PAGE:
Perez says race control decision “dangerous”

Sergio Perez has called decisions made by the race control towards the end of the Australian GP “dangerous”.

The Red Bull driver started the race from the pit lane following his exit from the first qualifying session that left him P20.



Pit lane start

The team made the decision to add power unit components into the ‘pool’ which meant the Mexican would then start from the exit lane.

Perez believed the visibility late in the race created “dangerous” conditions for the drivers as the setting sun created a glare on the visors.

The race length was almost doubled due to red multiple red flags, safety cars and VSC’s and so the conclusion was much later in the day than planned.

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Red Flags aplenty

Race control decided with a handful of laps to go to red flag the race again and clear the debris caused by a Kevin Magnussen crash.

However, when the race resumed with just two racing laps remaining several cars were involved in incidents  around the first three corners of the lap resulting in another red flag.

Confusion did abound regarding the correct racing restart procedure which saw the race eventually finish behind the safety car on the final lap.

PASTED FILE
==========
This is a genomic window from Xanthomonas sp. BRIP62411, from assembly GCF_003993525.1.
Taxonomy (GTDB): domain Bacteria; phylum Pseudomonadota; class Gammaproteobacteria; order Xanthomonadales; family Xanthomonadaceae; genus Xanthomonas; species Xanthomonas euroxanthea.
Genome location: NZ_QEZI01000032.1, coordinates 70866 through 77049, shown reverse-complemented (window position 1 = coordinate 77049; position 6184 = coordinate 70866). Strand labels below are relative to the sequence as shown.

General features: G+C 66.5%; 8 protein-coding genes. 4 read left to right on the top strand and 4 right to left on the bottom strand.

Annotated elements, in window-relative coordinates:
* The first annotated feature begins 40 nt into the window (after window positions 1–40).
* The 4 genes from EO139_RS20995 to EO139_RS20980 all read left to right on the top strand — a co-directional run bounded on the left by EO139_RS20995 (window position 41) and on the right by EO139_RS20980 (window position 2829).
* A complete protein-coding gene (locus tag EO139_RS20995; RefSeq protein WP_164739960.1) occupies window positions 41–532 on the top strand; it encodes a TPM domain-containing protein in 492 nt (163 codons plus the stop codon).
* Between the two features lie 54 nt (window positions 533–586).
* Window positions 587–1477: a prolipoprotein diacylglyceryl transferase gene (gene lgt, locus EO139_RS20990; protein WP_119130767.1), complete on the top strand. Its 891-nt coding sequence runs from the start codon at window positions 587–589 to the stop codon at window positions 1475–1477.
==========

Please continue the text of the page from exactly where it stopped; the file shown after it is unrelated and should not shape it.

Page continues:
Late sun again in Melbourne

Whilst Perez had profited from some of the chaos during the race moving through the order to finish P5, it was the decision to red flag the race and restart again late in the day that caused his wrath.

“It was really dangerous. First of all the warm up, but secondly, we could not see anything [because of the sun],” Perez told assembled media.

“We cannot race in these conditions anymore. One day, there’s going to be a big shunt. We cannot see anything.

“In the last three laps, we were just passengers where we don’t have any visibility.

“I had to avoid Gasly [at the final standing start], and there was no visibility going into Turn 1.”

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Aussie GP has setting sun history

Perez has a short memory because when the Australian GP was the season opener, it was schedule to start at 5pm local time to provide for the core audience in Europe.

This year the start was 3pm local time but due to the race duration being almost doubled because of on track incidents, the final laps were run around the historic time the Grand Prix in Melbourne traditionally ended.

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